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Personal Data Stolen from Denver Hospital

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On February 01, 2009 KUSA TV 9 News in Denver, Colorado reported that patient files from St. Anthony Central Hospital were found in a storage unit that did not belong to the hospital. Brandon Michael turned in the documents to 9 News after he had discovered them in a storage unit he had purchased at an auction. Michael’s had initially taken them to the Denver police station but he was turned away by an officer at the front desk who also told him to throw the records in the trash. He then took the records to 9 News.

The 9 News team discovered that the storage unit had previously been rented by Paul Simmons from Denver. Mr. Simmons has a criminal record in Florida which includes grand theft, burglary and dealing in stolen property. It turns out that the personal data found included names, birthdates, social security numbers, credit card numbers and photo id’s of 150 hospital patients admitted to the hospital during a six month period between 2007 and 2008. Many of the patients whose identity had been stolen have recently been the victims of credit card, bank account and photo id fraud.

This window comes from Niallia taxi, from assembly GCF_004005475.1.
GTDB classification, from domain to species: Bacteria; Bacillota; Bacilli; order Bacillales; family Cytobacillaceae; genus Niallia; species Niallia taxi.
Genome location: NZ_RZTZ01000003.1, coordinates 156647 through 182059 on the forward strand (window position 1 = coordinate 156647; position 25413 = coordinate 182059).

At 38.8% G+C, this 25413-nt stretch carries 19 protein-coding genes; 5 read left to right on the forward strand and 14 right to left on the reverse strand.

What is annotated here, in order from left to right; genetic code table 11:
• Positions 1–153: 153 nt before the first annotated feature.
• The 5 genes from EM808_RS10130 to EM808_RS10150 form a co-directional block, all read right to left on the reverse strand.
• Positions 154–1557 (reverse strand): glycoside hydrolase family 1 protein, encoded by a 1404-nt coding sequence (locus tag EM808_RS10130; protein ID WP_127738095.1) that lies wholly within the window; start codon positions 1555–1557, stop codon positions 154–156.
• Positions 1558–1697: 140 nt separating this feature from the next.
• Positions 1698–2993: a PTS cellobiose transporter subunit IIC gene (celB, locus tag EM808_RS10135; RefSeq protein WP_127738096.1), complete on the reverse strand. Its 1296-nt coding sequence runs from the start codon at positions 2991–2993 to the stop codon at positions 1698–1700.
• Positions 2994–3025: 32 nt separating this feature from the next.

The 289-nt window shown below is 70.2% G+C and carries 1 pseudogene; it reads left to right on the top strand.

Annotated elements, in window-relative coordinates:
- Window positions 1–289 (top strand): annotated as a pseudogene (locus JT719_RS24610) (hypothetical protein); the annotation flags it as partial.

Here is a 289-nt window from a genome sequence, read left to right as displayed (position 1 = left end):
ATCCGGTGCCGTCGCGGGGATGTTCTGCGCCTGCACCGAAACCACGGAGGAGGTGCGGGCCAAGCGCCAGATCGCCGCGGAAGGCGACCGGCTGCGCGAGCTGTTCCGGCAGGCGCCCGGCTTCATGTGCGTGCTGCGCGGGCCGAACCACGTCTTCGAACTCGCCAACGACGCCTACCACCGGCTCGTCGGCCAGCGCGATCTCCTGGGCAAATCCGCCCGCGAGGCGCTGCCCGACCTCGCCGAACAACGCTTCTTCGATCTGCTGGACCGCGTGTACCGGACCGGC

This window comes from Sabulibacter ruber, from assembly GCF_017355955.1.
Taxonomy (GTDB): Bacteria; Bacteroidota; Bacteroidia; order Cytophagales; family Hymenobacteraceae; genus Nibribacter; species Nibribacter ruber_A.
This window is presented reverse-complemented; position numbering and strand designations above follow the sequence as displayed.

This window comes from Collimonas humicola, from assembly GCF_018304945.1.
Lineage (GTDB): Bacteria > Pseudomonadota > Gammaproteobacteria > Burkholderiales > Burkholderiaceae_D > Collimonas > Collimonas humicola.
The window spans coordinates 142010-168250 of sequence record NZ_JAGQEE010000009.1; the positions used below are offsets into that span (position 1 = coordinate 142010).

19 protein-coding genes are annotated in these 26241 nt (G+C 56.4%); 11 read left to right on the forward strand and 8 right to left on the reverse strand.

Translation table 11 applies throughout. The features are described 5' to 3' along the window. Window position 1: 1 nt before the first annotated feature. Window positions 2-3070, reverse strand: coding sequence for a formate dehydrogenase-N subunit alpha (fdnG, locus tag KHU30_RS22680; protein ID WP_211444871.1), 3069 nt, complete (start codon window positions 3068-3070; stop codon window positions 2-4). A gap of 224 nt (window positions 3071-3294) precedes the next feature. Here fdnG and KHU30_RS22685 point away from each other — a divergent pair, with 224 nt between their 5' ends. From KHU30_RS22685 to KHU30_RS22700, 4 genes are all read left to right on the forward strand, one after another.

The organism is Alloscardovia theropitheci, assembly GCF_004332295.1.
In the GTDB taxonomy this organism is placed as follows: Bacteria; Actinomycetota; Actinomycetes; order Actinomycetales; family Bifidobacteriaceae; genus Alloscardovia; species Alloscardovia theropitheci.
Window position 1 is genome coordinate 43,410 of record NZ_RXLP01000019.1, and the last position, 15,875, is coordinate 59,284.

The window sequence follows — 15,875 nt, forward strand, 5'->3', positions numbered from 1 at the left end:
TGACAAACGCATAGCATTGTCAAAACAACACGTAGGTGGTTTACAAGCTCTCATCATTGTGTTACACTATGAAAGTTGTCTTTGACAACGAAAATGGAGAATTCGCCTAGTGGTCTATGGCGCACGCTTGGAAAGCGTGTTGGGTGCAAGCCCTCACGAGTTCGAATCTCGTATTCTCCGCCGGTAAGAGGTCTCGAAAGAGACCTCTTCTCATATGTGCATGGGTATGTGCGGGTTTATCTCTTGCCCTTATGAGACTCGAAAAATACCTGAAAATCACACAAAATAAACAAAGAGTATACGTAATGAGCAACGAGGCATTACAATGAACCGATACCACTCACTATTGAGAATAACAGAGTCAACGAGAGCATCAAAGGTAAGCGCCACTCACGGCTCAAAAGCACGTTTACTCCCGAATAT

St. Anthony Central discovered which employee accessed the information and the hospital has terminated their employment. The Denver Police Department has admitted the officer who turned away Brandon Michael made a mistake. Since the police department recently began an official criminal investigation of the identity thefts, 9 News has given the police the stolen patient files Michael’s provided. St. Anthony Central stated it has contacted the Office for Civil Rights with the U.S. Department of Health and Human Services regarding the breach. 

Both the hospital and the police department have admitted that employees have been non-compliant regarding personal identity protection protocol. However, admitting to non-compliance does not protect individuals or organizations from the potential legal penalties and associated fines. 

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